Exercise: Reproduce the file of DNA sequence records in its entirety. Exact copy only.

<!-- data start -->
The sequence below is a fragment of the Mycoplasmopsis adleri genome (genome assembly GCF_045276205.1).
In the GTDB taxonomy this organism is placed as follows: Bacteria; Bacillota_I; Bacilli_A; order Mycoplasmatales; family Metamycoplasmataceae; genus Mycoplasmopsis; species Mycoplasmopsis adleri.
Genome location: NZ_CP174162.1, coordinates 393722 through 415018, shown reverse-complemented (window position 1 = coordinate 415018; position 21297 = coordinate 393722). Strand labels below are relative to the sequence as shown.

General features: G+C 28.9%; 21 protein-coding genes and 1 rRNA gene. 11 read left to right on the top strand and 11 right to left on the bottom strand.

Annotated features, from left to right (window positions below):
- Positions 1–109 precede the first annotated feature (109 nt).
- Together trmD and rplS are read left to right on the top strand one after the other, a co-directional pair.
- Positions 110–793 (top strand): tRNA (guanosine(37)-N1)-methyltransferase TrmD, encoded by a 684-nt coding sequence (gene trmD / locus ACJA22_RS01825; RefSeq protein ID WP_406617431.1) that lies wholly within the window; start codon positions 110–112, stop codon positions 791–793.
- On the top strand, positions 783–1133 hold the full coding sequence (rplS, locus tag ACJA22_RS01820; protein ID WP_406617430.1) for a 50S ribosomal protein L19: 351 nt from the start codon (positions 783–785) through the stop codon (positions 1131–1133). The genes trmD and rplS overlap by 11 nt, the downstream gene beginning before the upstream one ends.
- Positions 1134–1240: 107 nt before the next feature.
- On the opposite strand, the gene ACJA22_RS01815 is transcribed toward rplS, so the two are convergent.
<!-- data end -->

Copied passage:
The sequence below is a fragment of the Mycoplasmopsis adleri genome (genome assembly GCF_045276205.1).
In the GTDB taxonomy this organism is placed as follows: Bacteria; Bacillota_I; Bacilli_A; order Mycoplasmatales; family Metamycoplasmataceae; genus Mycoplasmopsis; species Mycoplasmopsis adleri.
Genome location: NZ_CP174162.1, coordinates 393722 through 415018, shown reverse-complemented (window position 1 = coordinate 415018; position 21297 = coordinate 393722). Strand labels below are relative to the sequence as shown.

General features: G+C 28.9%; 21 protein-coding genes and 1 rRNA gene. 11 read left to right on the top strand and 11 right to left on the bottom strand.

Annotated features, from left to right (window positions below):
- Positions 1–109 precede the first annotated feature (109 nt).
- Together trmD and rplS are read left to right on the top strand one after the other, a co-directional pair.
- Positions 110–793 (top strand): tRNA (guanosine(37)-N1)-methyltransferase TrmD, encoded by a 684-nt coding sequence (gene trmD / locus ACJA22_RS01825; RefSeq protein ID WP_406617431.1) that lies wholly within the window; start codon positions 110–112, stop codon positions 791–793.
- On the top strand, positions 783–1133 hold the full coding sequence (rplS, locus tag ACJA22_RS01820; protein ID WP_406617430.1) for a 50S ribosomal protein L19: 351 nt from the start codon (positions 783–785) through the stop codon (positions 1131–1133). The genes trmD and rplS overlap by 11 nt, the downstream gene beginning before the upstream one ends.
- Positions 1134–1240: 107 nt before the next feature.
- On the opposite strand, the gene ACJA22_RS01815 is transcribed toward rplS, so the two are convergent.